[Editor’s note: this page was last updated February 25, 2022.]

As P2C-Students continues to grow in our understanding of issues of racism within Canada, and its impact on our local communities and students, we are choosing to move forward with a practice of sharing land acknowledgement statements within our local ministry contexts, starting September 1, 2021. This practice is a first step to honour and acknowledge the Indigenous communities where we minister.

We also added a land acknowledgement to our website in February 2022.

Below are some of the elements that have contributed to these decisions. They help form how we, as P2C-Students, understand our relationship with Indigenous peoples within Canada and why we hope to engage with the practice of land acknowledgements in the context of our ministry.

What influenced our decision

1. We affirm that the historical treaties and land agreements made between settlers and the Indigenous peoples of Canada were often not followed, honoured, or set up in equitable and fair ways—thus benefiting settlers over the Indigenous peoples of Canada.

2. In modern Western cultures, land ownership is primarily understood in terms of its economic value; we acknowledge that in many other cultures, land is understood as having historic and symbolic significance. For most Indigenous communities within Canada, there is a deep cultural and spiritual connection to their traditional lands. 

3. We affirm that it is not within the rights of an individual to displace and/or rob another person of their home, land, or property. Although it is not within our jurisdiction as a ministry to directly solve the ongoing issues and tensions around land claims and property ownership, we believe that God calls us to love others above ourselves.

This includes honouring Indigenous peoples’ connection and claim to the land of their ancestors. 

4. We acknowledge that there has been significant trauma perpetrated against Indigenous people in Canada by our government and sadly by some Christian churches who facilitated and operated residential schools.

5. We believe a practice of land acknowledgements is one way to confess the sins committed against Indigenous peoples in Canada, both historically and presently.

We see the act of acknowledging the past sins of a society in Scripture. For example, in Daniel chapter 9 the prophet Daniel confesses and laments over the sin of his people and ancestors.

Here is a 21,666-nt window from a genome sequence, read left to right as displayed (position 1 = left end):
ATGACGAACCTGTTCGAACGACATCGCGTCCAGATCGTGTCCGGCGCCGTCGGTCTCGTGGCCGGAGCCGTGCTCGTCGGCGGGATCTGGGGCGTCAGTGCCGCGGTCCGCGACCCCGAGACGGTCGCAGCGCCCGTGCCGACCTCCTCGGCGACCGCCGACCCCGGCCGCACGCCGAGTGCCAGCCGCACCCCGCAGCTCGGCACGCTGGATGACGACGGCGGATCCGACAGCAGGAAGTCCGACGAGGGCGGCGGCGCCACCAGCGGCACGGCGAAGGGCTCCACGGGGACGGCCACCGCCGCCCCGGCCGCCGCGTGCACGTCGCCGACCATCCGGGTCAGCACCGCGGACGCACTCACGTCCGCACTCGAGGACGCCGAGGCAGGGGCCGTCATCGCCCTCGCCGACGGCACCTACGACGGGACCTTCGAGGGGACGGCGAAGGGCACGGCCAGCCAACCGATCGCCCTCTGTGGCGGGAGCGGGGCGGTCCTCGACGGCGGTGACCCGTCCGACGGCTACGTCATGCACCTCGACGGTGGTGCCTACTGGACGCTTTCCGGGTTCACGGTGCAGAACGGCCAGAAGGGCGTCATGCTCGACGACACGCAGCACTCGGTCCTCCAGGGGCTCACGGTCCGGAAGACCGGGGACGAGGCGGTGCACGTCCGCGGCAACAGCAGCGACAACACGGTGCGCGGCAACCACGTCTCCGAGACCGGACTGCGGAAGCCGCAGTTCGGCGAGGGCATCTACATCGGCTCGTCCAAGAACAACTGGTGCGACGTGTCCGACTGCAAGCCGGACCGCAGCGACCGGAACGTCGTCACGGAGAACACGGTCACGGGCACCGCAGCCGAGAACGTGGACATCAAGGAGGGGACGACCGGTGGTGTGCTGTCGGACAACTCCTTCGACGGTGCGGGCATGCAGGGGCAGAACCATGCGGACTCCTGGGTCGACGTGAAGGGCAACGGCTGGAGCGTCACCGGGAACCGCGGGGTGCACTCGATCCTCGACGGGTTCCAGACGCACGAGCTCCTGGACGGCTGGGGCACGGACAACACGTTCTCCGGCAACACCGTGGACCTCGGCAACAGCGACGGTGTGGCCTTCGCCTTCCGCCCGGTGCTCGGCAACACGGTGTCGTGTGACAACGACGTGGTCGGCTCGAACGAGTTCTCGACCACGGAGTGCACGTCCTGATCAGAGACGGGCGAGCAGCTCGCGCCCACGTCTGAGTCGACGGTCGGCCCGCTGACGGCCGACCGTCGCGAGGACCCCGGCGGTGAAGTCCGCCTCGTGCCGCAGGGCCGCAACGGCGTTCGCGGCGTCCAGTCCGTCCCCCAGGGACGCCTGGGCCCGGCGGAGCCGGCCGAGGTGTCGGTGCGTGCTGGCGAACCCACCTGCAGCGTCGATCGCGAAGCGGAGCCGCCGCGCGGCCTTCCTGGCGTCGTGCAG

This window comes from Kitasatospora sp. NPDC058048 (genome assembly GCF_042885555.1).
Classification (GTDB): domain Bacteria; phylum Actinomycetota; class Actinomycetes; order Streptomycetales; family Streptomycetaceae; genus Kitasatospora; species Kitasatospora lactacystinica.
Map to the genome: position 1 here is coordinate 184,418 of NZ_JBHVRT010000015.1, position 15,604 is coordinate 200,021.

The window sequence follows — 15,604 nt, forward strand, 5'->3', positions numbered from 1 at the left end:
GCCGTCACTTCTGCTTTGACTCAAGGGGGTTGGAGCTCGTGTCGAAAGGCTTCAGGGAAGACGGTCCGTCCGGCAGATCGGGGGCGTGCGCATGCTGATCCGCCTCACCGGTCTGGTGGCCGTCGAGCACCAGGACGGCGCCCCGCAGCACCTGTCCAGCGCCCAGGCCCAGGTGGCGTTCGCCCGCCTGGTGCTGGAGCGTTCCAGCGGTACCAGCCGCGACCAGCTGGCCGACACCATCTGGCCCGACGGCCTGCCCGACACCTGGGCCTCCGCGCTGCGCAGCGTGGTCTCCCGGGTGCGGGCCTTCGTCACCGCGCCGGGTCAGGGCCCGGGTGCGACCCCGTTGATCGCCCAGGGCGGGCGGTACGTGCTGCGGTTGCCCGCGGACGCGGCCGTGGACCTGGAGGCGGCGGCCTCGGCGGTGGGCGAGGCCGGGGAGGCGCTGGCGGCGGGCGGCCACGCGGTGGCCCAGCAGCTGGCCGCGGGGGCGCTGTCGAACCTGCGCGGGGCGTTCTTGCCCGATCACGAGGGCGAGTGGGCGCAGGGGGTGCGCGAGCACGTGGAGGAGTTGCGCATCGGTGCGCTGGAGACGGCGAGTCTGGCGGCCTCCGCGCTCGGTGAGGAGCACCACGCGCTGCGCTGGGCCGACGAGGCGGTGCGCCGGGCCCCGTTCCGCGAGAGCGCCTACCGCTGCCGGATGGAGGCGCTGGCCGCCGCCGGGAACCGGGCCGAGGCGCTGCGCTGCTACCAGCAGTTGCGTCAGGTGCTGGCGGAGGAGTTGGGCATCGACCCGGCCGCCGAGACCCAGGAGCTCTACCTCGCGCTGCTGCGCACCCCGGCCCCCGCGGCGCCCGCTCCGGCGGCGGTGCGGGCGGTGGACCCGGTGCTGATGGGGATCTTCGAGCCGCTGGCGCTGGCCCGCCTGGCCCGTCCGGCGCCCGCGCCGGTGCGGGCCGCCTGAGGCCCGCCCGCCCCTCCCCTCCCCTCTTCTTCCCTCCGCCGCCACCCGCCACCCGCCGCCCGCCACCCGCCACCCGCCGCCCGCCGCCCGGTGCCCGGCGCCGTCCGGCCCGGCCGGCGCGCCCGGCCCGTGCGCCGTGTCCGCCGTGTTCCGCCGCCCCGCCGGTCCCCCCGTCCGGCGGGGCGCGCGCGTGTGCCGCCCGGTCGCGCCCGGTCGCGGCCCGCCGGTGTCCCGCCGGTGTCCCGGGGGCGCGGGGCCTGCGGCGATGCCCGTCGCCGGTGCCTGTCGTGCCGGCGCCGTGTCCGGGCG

6. As we seek to love our neighbours by contextualizing Jesus’ message of reconciliation, we acknowledge our context is one of larger national and international conversations in relation to Indigenous peoples.

This includes the Truth and Reconciliation Commission, which calls on faith groups to participate in reconciliation, stating: 

48. We call upon the church parties to the Settlement Agreement, and all other faith groups and interfaith social justice groups in Canada who have not already done so, to formally adopt and comply with the principles, norms, and standards of the United Nations Declaration on the Rights of Indigenous Peoples as a framework for reconciliation.

49. We call upon all religious denominations and faith groups who have not already done so to repudiate concepts used to justify European sovereignty over Indigenous lands and peoples, such as the Doctrine of Discovery and terra nullius.

As a ministry, we are in the process of navigating how we will continue to engage with, and respond to, the calls to action above.

7. We believe that acknowledging the traditional territories of the Indigenous people of Canada does not subtract from the message of the gospel, nor does it violate any doctrinal position affirmed by P2C-Students.

8. Jesus demonstrated his care for all people throughout his ministry. We believe it would be appropriate to follow his example by making intentional efforts to reach out to the Indigenous community with the love of the gospel.

We believe one way we can love our Indigenous neighbours is by simply acknowledging historical land claims within the context of our ministry activities. 

Resources for you

If you have any questions regarding this please contact feedback@p2c.com.

For further reading, and to learn how to make a land acknowledgement, check out this resource page.

To see examples of land acknowledgements from universities across Canada, see this guide.

For a map to help you understand the ancestral claims to the land you live on, please explore native-land.ca.

Here’s where you can find the land acknowledgement for our website.


The National Leadership Team of P2C-Students

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